Geometry and composition

Last post I said I’d write next about why I use geometry in my paintings. But before I do that, I thought it might be useful to give an example of how I use it to compose and structure my work.

So I’ll describe how I composed the painting Hotel. As it’s fairly recent, that should make it easier to remember exactly what I did, which could be more problematic if I tried to describe composing an older work. Although I approach all of my painting with a fairly consistent method, I don’t use a formula. Each painting is its own thing from the outset, and evolves according to its own internal logic. This can make it hard to remember, or reconstruct, exactly how the result was arrived at. Heck, sometimes I don’t even use geometry at all.


Hotel started out, like most of my work, as a small thumbnail sketch, the sort of thing you doodle in the margins while you’re thinking about something else. Unusually, however, I didn’t really develop the sketch. I didn’t try out various alternative shapes, work out patterns of darks and lights, or any of the other things I normally do before I commit the time to turn the sketch into a painting. This time I was fairly confident I had enough to start with, even though it was pretty rudimentary.

One of the first things I noticed about the sketch was that the most important horizontal division (indicated by a red line overlaid on the drawing) cut the frame at approximately the golden section, or what you’d get if you multiplied the vertical dimension by 0.618. The ratio can be explained by a simple diagram, where the length of the whole line A:B divided by the length of the largest part A:C is equal to the length of the largest part A:C divided by the length of the smallest part C:B …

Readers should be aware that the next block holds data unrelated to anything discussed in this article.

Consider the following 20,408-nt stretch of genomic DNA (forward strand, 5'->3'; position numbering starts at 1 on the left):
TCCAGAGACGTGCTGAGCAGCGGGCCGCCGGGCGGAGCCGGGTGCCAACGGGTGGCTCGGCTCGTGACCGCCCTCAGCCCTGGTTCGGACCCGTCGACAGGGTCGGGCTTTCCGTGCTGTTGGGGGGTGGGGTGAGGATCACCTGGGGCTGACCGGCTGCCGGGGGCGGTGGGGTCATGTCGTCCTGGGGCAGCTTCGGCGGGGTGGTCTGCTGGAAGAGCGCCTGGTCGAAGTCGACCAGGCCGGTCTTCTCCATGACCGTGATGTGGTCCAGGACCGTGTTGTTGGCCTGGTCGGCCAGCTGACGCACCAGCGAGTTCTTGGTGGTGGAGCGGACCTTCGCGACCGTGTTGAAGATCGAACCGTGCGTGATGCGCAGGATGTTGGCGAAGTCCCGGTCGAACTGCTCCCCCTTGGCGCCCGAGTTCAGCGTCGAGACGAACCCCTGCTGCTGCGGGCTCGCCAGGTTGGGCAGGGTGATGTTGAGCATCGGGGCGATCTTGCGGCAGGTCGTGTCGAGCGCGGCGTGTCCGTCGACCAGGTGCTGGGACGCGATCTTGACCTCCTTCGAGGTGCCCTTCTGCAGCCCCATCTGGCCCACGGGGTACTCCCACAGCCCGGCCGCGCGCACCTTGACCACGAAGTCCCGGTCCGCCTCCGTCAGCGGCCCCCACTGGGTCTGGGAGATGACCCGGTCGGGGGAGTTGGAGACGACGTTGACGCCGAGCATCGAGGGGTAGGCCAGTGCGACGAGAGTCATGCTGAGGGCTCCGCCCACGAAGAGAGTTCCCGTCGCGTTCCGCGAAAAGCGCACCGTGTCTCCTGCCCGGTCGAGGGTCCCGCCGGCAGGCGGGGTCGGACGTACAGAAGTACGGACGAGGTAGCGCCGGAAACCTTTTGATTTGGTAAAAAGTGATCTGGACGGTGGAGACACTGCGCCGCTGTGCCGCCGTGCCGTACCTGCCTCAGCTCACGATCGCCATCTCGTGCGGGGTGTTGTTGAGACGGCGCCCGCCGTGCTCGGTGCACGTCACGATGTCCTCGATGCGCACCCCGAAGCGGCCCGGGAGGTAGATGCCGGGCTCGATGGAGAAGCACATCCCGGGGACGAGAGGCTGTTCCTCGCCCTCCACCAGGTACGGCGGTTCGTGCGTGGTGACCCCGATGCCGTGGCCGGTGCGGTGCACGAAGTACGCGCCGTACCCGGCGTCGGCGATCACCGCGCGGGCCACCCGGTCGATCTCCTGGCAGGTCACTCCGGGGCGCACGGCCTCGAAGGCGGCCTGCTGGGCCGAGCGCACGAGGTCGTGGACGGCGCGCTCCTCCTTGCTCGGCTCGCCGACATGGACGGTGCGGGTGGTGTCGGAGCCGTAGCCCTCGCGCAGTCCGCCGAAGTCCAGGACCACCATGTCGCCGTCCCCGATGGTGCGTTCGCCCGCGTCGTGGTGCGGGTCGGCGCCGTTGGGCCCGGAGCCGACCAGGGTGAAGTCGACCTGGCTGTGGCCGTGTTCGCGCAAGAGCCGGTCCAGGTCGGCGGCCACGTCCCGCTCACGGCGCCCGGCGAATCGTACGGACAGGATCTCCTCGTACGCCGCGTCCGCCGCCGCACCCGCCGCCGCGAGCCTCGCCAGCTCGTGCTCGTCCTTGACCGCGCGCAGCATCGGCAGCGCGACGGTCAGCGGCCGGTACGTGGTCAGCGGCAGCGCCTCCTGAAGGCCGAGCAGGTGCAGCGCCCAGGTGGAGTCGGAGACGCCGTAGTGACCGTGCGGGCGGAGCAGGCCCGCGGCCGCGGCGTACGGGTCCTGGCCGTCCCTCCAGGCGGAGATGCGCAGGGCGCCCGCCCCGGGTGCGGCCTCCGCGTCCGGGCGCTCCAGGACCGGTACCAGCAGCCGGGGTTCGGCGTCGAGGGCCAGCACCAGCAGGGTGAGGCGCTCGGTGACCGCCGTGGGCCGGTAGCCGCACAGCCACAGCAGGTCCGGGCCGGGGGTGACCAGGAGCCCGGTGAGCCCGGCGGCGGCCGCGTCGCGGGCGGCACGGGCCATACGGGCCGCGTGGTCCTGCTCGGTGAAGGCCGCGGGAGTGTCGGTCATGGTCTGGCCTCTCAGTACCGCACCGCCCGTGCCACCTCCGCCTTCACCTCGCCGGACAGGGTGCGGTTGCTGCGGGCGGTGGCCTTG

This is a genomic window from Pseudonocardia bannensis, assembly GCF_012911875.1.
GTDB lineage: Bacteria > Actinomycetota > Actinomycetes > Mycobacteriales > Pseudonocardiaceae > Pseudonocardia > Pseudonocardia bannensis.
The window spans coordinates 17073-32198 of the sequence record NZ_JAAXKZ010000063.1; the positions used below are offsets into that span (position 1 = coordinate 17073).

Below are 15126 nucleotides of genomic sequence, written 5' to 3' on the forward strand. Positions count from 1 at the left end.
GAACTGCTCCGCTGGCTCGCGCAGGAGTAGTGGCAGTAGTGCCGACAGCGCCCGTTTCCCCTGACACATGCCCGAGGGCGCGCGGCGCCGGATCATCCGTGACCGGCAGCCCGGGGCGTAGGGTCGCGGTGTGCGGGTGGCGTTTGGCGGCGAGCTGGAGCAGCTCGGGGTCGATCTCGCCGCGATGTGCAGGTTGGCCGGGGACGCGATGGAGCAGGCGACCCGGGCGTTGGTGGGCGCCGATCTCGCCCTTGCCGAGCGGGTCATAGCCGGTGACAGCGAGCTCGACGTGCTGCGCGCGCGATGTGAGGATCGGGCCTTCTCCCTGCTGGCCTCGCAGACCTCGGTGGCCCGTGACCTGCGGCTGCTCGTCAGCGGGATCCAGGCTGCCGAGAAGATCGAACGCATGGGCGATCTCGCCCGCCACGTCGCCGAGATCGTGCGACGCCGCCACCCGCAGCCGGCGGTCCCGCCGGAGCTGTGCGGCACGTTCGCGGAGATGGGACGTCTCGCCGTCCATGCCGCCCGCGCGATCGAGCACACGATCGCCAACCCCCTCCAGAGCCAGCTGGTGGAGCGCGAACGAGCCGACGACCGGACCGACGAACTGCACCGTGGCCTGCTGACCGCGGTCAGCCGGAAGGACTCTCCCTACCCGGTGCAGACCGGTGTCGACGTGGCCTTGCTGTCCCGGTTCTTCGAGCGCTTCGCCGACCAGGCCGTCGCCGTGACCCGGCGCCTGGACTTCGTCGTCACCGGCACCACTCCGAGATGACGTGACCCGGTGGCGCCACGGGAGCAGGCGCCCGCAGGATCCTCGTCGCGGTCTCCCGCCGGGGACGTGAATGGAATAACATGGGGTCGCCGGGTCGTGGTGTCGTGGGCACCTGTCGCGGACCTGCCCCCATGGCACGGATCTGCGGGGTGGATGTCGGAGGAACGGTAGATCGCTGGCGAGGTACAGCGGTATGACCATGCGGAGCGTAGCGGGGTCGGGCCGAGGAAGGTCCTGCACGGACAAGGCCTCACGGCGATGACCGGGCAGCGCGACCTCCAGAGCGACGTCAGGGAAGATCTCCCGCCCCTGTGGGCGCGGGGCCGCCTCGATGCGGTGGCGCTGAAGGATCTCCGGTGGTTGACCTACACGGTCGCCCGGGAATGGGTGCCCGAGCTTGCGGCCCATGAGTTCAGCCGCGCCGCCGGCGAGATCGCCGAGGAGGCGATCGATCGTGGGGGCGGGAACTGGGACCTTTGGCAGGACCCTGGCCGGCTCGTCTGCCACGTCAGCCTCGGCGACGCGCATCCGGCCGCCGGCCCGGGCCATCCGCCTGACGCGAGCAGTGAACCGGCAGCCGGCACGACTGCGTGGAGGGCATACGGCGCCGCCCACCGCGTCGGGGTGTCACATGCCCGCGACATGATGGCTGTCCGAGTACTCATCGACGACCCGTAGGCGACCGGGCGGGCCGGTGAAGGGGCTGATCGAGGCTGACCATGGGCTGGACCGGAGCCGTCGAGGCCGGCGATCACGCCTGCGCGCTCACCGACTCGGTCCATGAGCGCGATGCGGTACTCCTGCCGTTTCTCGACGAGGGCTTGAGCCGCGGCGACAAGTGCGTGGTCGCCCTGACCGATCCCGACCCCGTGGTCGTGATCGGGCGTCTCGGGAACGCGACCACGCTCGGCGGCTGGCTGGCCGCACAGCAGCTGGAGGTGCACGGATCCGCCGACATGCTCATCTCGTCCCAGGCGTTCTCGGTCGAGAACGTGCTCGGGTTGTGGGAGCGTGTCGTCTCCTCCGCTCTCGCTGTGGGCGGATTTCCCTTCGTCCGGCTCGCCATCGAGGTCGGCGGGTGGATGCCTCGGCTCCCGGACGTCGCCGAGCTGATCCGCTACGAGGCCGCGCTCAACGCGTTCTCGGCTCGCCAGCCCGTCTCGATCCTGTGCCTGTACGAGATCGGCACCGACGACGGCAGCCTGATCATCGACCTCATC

This gave me a good starting point for structuring the rest of it. I don’t worship the golden section, but I do find it useful for reasons I’ll explain in my next post.

I also noticed a problematic vertical right in the center of the design that I would need to deal with. Cutting the rectangle into two equal halves either vertically or horizontally is generally considered bad form.

I went straight from this tiny drawing to roughing out the full size work. Here’s the underpainting with the compositional geometry superimposed:

image with geometry superimposed

Here the main divisions are indicated in red. These are the vertical and horizontal lines that result from applying the golden ratio to the whole frame. The blue lines indicate secondary divisions, which result from applying the golden ratio to the main divisions. Finally, the green lines are diagonals derived from those divisions.

At this point, the composition was mostly set. In terms of the structural lines, the biggest change I made was to shift the problematic central vertical a little to the left, congruent with the centremost blue secondary division. You can also see I’m starting to work out a pattern of darks and lights, although I’m not done yet …

Here’s the finished painting again:


So what’s the point of all this fiddling about with geometry and structure? And if I’m so into that, what’s with the parts of the painting that don’t conform to any ratio, and why do some of the lines kind of follow the structure and kind of not? Why don’t I just paint the diagram, like any sensible reductionist would do?

All will be explained in my next post.

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